67th WHO World Health Assembly – Agenda item 15.4
Access to Essential Medicines, Resolution EB 134.R16
Speaker: Helle Aagaard, EU Policy and Advocacy Advisor, MSF Access Campaign
MSF programmes stand witness to the fact that medicines affordability is still a critical problem. For many new medicines addressing public health challenges, from communicable diseases like HIV, tuberculosis and HCV, to NCDs like cancer, high prices keep medical tools out of the reach of MSF, patients and governments.
The problem is particularly acute for people living in so-called “middle-income” countries - where MSF is increasingly delivering medical care. Home to three-quarters of the world’s poor, MICs will need to implement measures to encourage affordability, particularly through reform of patent laws and robust use of TRIPS flexibilities and other measures to foster generic competition. WHO will need to support these endeavours.
MSF welcomes the resolution on access to medicines, but believes it could go further in three ways:
- The resolution should call for WHO Prequalification programme scope to be expanded, beyond HIV, TB and malaria. If not done, WHO will be unable to adequately respond to emerging health challenges in developing countries, including viral hepatitis and non-communicable diseases.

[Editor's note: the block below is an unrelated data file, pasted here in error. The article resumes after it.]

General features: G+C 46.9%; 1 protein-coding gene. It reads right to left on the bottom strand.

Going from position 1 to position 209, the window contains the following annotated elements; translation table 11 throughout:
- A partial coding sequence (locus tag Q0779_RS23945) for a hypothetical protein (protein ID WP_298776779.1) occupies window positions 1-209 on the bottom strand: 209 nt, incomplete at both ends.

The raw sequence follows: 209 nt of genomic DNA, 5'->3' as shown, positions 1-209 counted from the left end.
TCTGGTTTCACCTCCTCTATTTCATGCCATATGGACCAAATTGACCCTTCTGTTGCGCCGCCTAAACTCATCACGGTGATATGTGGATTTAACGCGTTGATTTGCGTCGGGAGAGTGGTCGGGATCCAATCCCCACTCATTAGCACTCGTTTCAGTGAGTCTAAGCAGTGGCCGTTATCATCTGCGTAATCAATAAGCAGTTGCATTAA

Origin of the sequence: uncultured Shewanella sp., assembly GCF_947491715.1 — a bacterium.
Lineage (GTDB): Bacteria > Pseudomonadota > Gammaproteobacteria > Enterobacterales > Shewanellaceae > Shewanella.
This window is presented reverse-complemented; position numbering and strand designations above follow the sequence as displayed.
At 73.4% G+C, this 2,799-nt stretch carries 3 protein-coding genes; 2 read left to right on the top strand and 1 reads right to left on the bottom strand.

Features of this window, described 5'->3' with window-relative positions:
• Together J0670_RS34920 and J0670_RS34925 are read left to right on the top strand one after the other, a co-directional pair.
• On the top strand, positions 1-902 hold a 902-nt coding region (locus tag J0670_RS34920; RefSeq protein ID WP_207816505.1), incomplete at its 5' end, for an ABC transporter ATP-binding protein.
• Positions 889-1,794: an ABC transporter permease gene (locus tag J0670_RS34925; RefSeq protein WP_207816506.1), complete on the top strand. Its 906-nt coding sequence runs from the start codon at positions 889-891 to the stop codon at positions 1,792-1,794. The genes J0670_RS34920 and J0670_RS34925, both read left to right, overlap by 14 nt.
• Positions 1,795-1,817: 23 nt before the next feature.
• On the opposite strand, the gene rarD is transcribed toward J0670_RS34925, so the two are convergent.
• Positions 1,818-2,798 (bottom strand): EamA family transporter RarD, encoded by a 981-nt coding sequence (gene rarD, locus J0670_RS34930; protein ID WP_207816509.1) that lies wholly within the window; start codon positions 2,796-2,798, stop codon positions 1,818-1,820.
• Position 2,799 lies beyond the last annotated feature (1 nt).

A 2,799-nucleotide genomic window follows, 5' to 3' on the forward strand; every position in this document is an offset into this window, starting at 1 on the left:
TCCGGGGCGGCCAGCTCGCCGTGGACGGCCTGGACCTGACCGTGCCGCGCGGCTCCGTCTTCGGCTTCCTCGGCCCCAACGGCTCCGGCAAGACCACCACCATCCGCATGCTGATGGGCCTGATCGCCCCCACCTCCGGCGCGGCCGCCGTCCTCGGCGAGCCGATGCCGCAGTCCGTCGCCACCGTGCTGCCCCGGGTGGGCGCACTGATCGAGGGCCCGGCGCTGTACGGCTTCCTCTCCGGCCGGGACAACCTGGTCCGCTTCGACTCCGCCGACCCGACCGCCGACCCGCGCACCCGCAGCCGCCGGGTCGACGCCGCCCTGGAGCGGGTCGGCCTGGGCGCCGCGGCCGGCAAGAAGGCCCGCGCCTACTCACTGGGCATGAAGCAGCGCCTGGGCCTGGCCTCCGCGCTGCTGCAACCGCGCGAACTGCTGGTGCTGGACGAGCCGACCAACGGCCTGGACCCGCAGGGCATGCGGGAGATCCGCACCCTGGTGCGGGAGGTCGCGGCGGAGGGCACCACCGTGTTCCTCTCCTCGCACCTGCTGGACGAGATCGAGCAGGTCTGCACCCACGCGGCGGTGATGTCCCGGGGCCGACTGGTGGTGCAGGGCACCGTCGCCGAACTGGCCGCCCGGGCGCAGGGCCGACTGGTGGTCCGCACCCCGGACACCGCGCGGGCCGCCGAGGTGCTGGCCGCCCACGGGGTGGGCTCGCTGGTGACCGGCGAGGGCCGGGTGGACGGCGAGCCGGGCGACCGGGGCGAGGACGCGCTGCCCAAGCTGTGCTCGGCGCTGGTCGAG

- Building upon the work of the 2008 Global Strategy and Plan of Action, the resolution should strengthen the WHO mandate to promote a reform of the current R&D system, in order to ensure both medical innovation and access. Today’s model is overly reliant on patents and IP to stimulate and finance medical innovation. It thereby fails to address key research needs, for example for antibiotics, as well as creating barriers to affordability and access.
Above all, we expect WHO to remain focused on the interventions best-suited to achieve sustainable and Member State-driven strategies to ensure affordable access. WHO should not passively endorse new initiatives that amount to the development of new global norms, around non-solutions – such as tiered pricing and market segmentation – which leave millions of patients behind.